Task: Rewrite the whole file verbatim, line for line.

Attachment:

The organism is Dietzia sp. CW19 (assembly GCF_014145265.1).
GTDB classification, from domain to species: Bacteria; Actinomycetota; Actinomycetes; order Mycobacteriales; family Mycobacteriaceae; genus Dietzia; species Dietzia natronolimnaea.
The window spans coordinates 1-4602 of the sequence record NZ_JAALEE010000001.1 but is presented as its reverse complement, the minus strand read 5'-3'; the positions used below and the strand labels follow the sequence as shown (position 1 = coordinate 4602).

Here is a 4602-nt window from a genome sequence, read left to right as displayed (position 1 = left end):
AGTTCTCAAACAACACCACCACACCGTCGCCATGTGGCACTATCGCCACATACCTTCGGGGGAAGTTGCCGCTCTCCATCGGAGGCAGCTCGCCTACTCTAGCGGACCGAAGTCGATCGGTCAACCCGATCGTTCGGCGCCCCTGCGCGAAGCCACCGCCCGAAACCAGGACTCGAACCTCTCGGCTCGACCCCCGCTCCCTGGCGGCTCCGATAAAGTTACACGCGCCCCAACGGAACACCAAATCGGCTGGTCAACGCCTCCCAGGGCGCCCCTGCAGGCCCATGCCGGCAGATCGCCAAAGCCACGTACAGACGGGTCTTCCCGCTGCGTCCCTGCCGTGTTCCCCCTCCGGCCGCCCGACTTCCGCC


The organism is Dietzia sp. CW19 (assembly GCF_014145265.1).
GTDB classification, from domain to species: Bacteria; Actinomycetota; Actinomycetes; order Mycobacteriales; family Mycobacteriaceae; genus Dietzia; species Dietzia natronolimnaea.
The window spans coordinates 1-4602 of the sequence record NZ_JAALEE010000001.1 but is presented as its reverse complement, the minus strand read 5'-3'; the positions used below and the strand labels follow the sequence as shown (position 1 = coordinate 4602).

Here is a 4602-nt window from a genome sequence, read left to right as displayed (position 1 = left end):
AGTTCTCAAACAACACCACCACACCGTCGCCATGTGGCACTATCGCCACATACCTTCGGGGGAAGTTGCCGCTCTCCATCGGAGGCAGCTCGCCTACTCTAGCGGACCGAAGTCGATCGGTCAACCCGATCGTTCGGCGCCCCTGCGCGAAGCCACCGCCCGAAACCAGGACTCGAACCTCTCGGCTCGACCCCCGCTCCCTGGCGGCTCCGATAAAGTTACACGCGCCCCAACGGAACACCAAATCGGCTGGTCAACGCCTCCCAGGGCGCCCCTGCAGGCCCATGCCGGCAGATCGCCAAAGCCACGTACAGACGGGTCTTCCCGCTGCGTCCCTGCCGTGTTCCCCCTCCGGCCGCCCGACTTCCGCC